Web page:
By the time Scarberry and others are re-interviewed in the 21st century (especially since 2002), for books, documentaries, and news clips, the Mothman has become a fully humanized creature with a head, arms, and legs that were not there in the first reports.
These representations – Frazetta’s cover, that stature in Point Pleasant, “moths” in the movies – have all grown to be mirrors of myths based on the thoughts of insects, aliens, and authors. This creature has little or nothing to do with the real Mothman of 1966 – truly an avian mystery – now mostly seen through Keel’s demonological glasses. Unfortunately.
I followed this with a rebuttal by the Mothman Festival’s John Frick and my continued thoughts on this “debate,” on the 40th anniversary of the first Mothman events, in 2006.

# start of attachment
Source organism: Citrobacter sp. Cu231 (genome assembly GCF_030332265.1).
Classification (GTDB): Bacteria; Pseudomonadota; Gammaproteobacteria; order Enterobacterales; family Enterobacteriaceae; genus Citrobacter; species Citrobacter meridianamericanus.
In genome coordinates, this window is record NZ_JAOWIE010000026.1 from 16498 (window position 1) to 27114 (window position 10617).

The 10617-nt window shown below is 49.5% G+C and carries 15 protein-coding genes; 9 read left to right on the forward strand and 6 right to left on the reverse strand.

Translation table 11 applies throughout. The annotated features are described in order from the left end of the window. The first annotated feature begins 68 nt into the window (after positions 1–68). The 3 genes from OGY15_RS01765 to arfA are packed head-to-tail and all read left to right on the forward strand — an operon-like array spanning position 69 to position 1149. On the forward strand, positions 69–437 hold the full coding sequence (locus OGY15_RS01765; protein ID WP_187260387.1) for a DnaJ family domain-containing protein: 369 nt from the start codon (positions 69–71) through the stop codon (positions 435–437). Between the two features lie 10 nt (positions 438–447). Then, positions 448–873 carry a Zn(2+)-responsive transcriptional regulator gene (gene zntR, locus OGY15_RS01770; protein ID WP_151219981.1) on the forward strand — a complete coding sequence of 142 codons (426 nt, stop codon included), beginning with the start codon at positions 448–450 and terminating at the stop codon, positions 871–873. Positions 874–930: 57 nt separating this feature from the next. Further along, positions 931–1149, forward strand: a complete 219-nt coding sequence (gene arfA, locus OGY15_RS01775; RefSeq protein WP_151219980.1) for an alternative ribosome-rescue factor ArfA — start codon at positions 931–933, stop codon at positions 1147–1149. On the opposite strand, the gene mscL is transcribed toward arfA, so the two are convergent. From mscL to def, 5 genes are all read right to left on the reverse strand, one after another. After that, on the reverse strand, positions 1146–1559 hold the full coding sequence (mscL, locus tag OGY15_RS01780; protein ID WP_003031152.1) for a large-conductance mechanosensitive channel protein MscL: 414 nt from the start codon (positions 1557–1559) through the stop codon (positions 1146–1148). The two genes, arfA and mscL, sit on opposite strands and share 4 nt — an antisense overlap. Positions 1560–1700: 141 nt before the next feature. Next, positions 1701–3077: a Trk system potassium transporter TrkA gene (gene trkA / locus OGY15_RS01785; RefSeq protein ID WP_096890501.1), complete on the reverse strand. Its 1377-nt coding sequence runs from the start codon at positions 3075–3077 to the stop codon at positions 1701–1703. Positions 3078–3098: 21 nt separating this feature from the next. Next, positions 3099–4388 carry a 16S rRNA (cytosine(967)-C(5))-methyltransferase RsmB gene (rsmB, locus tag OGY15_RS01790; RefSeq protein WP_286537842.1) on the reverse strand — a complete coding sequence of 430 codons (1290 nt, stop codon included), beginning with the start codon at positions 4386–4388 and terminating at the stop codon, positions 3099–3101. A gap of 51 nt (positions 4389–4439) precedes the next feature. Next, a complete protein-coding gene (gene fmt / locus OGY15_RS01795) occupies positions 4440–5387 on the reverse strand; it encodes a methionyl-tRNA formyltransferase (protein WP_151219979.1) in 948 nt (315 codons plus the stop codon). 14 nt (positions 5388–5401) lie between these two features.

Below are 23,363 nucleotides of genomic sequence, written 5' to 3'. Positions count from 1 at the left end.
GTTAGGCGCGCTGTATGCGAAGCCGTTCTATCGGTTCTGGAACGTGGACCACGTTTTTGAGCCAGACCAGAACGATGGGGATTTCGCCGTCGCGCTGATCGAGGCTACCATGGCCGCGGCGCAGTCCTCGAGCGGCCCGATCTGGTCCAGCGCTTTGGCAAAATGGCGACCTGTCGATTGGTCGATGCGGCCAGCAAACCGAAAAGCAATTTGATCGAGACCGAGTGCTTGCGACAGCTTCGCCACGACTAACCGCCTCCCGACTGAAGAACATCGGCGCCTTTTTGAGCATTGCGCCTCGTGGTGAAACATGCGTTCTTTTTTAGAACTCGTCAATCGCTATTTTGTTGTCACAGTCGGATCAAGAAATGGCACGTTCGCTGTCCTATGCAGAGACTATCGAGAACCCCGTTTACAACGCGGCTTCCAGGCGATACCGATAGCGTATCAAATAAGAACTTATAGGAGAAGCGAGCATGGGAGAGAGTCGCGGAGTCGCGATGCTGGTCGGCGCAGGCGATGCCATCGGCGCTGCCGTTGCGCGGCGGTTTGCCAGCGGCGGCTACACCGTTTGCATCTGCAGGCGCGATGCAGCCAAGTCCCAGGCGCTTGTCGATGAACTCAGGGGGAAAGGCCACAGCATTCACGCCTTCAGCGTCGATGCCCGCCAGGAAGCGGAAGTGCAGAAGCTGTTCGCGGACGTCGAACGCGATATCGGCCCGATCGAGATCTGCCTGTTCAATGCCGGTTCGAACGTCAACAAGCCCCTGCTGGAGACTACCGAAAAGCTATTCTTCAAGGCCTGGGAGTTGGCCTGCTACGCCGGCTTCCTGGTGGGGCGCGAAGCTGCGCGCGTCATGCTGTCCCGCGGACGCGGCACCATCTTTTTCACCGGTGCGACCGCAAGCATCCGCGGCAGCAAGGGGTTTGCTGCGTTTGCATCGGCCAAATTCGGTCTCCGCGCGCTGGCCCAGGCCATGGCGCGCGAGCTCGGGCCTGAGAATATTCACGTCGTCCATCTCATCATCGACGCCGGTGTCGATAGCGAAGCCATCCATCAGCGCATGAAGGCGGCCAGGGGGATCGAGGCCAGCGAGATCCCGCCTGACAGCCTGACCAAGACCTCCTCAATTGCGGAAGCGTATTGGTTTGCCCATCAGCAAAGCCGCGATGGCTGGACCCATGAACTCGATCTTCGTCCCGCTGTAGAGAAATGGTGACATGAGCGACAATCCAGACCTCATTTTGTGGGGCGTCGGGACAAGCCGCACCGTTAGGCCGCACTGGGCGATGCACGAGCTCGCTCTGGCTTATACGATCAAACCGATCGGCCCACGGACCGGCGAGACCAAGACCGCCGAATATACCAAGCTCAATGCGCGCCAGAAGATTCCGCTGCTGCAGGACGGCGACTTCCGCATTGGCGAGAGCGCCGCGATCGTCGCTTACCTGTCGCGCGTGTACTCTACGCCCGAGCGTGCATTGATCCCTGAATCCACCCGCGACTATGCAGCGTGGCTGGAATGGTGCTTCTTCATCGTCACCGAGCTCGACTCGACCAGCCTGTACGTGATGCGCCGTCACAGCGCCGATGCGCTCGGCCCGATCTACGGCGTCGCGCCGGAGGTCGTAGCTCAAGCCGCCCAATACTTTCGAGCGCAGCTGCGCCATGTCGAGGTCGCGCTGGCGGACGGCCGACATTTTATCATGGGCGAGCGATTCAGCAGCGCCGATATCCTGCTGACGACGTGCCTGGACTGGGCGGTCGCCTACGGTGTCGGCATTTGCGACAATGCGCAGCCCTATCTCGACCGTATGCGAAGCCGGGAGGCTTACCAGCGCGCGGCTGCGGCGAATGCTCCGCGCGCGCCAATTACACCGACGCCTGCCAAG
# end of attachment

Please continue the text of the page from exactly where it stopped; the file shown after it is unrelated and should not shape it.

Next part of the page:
I still feel the same way as when I wrote the following a dozen years ago:
As far as Linda Scarberry’s first accounts, yes, she talked about it being an angel, a big bird, and “wobbling.” In one description days afterwards, she said it “had muscular legs like a man.” But she also said she could not see “its head or arms. I don’t even know if the eyes are even in a head.”
Decades later, in new interviews in person and on television, Scarberry has described a head above shoulders, arms in addition to wings, and thin legs. I cannot help but think that her changes in descriptions reflect a popular cultural influence of what people began to “think” and “feel” about what Mothman should look like, versus what was originally seen and described.
Although I think John Frick has made his point, I still contend a sociological evolution occurred. The earlier more avian elements began to be discharged in favor of a more sinister “man-like” creature.
In 2018, in the era of Twitter and Facebook and more, the debate is ongoing. I posted the following graphics in social media to demonstrate my points, especially after I was made aware that Håkan Blomqvist inked a drawing of the eyewitnesses’ first description that exactly matches Gene Duplantier’s first Mothman drawing, based on the first eyewitnesses.